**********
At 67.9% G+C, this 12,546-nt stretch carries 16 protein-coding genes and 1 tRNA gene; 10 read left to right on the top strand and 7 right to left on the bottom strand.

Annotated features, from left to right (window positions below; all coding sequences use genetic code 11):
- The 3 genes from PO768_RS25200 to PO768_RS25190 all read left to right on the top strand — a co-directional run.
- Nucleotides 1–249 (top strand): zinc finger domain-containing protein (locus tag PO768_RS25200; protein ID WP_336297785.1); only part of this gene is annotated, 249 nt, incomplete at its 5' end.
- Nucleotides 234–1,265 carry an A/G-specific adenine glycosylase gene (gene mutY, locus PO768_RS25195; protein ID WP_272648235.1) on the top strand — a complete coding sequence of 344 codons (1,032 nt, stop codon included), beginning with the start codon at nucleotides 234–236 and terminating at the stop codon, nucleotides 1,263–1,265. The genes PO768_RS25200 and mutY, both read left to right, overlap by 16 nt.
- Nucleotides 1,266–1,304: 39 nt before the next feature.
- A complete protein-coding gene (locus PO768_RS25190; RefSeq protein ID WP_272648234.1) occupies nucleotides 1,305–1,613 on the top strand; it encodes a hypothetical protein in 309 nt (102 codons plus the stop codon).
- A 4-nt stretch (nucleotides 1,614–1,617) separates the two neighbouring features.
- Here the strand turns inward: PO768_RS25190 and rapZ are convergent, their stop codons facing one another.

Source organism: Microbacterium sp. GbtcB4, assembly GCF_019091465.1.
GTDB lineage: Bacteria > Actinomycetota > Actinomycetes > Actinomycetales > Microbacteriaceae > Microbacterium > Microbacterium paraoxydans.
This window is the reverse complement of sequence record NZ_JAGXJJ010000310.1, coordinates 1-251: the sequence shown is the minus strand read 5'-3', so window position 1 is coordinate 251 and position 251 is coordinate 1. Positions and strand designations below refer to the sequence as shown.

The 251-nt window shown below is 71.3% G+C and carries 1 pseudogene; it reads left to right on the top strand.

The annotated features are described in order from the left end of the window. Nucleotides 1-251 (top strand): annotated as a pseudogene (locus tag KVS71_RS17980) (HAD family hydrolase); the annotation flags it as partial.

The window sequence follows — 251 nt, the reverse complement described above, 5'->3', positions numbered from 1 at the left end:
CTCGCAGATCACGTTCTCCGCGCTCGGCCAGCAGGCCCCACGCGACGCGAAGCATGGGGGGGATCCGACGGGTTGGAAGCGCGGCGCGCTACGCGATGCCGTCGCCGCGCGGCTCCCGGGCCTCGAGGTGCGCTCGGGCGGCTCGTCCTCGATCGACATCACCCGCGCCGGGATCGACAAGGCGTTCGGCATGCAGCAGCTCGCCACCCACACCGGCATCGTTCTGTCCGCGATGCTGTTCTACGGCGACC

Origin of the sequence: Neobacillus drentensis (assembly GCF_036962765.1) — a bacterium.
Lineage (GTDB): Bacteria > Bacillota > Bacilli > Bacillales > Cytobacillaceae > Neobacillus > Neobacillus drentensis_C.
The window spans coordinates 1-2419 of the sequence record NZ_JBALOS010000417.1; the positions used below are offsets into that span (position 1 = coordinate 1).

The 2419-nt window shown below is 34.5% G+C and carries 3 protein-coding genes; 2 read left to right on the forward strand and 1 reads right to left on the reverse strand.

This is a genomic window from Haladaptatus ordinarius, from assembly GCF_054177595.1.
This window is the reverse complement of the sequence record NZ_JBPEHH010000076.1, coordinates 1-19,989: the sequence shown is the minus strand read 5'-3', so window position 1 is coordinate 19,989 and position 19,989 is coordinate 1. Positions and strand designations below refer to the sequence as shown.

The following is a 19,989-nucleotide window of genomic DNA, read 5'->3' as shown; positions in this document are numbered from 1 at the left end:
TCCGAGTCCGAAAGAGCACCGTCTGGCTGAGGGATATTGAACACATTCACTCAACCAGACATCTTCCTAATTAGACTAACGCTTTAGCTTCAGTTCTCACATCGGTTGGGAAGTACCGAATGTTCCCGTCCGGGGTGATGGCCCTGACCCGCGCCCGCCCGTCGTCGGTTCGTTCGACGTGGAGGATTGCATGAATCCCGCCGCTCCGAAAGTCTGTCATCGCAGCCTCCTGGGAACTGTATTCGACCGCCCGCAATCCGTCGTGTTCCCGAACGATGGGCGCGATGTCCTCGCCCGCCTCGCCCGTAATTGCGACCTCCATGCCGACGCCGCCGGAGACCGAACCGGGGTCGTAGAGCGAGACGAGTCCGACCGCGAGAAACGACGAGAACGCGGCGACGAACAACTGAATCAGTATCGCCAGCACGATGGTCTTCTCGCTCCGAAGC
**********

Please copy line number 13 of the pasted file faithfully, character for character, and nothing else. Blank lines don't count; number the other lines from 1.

The 251-nt window shown below is 71.3% G+C and carries 1 pseudogene; it reads left to right on the top strand.